—A Guest Column by Sheila West, PhD—
“Smoke gets in your eyes” is more than a catchy song, it is a real problem. According to the 50th Anniversary Surgeon General’s Report on Smoking and Health, smoking is a cause of two of the most significant eye diseases in the world. One of these diseases, Cataract, is the primary reason for vision loss in the world, accounting for 51% of the burden of blindness. When the lens of the eye, the clear structure behind the pupil, becomes opaque, then patients have cataract. Research has shown that cataract disproportionally affects women, although the reasons for the disparity are unknown. The risk of cataract increases with the amount smoked, and studies have shown that quitting smoking reduces that risk.
Age-related macular degeneration is the leading cause of vision loss in the United States. It is a significant problem among the elderly, and because more women than men live to advanced years, women have more age-related macular degeneration overall. The macula is the central part of the retina that allows patients to read and see fine details. When the macula deteriorates with this disease, it destroys central vision. The recent Surgeon General’s report has found smoking to cause age-related macular degeneration, particularly the “wet” or exudative form. Research suggests mixed results on the benefit of quitting smoking, with benefit reported in those who quit early in life.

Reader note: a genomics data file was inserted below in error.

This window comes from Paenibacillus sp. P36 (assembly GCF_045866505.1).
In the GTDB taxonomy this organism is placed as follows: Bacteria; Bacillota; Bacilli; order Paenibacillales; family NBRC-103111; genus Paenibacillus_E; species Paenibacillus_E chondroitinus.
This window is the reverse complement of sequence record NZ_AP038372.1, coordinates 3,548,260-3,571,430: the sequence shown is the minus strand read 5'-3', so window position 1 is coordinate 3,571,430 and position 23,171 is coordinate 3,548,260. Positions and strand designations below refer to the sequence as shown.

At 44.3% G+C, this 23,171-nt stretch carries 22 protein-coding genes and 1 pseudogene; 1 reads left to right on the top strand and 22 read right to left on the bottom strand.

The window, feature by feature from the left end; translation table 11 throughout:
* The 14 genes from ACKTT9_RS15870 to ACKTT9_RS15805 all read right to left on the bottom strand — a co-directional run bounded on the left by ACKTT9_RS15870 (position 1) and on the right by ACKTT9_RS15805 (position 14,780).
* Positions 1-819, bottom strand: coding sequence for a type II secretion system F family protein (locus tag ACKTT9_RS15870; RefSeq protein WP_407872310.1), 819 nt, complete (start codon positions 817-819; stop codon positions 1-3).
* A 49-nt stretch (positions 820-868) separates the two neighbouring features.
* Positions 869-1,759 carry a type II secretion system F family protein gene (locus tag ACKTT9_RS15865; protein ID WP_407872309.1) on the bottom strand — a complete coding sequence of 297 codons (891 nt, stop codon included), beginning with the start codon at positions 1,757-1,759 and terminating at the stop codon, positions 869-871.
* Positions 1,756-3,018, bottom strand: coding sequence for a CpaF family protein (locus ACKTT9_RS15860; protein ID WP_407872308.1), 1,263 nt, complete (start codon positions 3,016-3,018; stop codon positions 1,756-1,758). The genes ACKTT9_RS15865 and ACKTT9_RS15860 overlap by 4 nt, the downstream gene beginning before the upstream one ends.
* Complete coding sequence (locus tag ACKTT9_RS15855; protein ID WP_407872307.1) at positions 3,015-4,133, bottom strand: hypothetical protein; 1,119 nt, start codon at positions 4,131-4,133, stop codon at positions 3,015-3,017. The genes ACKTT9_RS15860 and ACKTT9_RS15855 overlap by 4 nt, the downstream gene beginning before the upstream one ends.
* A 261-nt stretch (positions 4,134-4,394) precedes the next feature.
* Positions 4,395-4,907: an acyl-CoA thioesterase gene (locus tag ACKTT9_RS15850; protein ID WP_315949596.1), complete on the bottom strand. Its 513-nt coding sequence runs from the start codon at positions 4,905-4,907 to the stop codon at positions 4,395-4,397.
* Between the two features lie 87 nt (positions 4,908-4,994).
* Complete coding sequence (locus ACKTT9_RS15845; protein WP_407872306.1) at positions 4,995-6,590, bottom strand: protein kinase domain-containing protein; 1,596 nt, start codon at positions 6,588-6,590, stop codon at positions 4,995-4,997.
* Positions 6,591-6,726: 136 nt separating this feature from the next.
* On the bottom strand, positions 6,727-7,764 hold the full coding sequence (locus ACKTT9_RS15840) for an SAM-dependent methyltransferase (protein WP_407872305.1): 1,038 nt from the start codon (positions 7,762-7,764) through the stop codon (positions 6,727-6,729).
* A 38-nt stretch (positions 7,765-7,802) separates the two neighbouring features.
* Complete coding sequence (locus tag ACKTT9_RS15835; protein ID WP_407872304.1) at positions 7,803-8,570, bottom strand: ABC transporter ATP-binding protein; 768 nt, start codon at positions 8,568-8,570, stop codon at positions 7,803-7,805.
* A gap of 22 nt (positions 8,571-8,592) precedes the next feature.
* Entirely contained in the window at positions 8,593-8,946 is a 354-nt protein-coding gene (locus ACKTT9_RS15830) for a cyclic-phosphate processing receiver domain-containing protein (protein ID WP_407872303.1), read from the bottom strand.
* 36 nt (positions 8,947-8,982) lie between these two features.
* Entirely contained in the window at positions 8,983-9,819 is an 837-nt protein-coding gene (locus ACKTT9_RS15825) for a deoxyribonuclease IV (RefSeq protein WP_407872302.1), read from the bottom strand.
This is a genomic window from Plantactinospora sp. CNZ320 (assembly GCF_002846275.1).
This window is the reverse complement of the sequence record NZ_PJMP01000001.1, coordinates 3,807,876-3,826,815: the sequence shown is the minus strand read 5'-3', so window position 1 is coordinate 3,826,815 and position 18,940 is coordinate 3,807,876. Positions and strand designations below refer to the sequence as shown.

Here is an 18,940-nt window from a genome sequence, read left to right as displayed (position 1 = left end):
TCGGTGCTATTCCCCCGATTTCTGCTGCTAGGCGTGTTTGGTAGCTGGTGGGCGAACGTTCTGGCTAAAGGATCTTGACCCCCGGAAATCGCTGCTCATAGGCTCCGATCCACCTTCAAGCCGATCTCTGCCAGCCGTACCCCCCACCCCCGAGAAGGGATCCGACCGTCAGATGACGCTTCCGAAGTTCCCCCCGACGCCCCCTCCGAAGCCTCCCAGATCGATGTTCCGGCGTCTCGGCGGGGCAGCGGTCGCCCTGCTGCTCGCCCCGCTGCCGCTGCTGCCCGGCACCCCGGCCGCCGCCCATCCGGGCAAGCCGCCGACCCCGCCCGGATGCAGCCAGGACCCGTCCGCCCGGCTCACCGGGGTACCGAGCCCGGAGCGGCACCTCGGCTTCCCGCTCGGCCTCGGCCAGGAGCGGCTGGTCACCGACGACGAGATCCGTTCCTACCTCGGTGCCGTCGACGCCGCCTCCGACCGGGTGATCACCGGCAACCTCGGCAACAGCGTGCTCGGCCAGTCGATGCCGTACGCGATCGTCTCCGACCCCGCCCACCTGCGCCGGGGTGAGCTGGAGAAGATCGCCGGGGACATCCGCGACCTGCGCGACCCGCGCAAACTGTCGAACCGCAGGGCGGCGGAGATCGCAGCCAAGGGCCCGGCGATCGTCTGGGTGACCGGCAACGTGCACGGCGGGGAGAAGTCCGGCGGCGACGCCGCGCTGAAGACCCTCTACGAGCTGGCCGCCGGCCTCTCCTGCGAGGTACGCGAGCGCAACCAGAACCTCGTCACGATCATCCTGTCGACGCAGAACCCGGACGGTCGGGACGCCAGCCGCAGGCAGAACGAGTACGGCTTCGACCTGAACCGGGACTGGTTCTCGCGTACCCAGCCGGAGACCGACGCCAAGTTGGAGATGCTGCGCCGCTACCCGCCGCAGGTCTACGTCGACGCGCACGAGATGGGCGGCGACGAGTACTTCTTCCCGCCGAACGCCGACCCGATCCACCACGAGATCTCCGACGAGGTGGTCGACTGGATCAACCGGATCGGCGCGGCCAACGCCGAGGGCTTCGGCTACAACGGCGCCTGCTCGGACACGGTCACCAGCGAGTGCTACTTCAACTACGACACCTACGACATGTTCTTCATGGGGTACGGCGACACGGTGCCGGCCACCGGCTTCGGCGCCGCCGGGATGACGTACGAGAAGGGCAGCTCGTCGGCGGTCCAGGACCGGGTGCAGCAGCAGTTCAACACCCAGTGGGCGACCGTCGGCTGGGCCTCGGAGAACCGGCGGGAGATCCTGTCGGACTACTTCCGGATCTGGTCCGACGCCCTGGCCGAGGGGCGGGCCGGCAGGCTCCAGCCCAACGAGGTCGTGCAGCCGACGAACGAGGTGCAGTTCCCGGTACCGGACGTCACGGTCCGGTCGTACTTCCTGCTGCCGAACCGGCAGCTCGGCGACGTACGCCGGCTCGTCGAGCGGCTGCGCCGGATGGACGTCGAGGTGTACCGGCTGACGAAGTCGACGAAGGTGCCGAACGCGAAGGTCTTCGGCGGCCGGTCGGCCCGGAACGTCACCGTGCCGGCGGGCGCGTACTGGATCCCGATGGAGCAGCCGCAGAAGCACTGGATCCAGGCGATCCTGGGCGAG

We do not know the effect of E-cigarettes (electronic cigarettes) on eye health, as they have appeared only recently on the market. Nevertheless, the best strategy is never starting to smoke, followed by quitting altogether as soon as possible. As eye care practitioners and researchers, we now add eye health to the growing list of smoking-related concerns, and patients need to understand that smoking can blind as well as kill.
Find out more about Healthy Living and Healthy Vision at preventblindness.org.
Sheila West, PhD is the Vice Chair for Research at the Wilmer Eye Institute at Johns Hopkins Medical Institutions. She received her PhD from the Johns Hopkins School of Public Health, and is also a professor in the Department of Epidemiology. She has investigated the role of smoking in eye health in numerous studies of populations, and has published over 300 scientific articles. Dr West wrote the chapter on Smoking and Eye Disease for the latest version of the Surgeon General’s report. She was the first female President of the Association for Research in Vision and Opthalmology, and serves on numerous Boards and Foundations.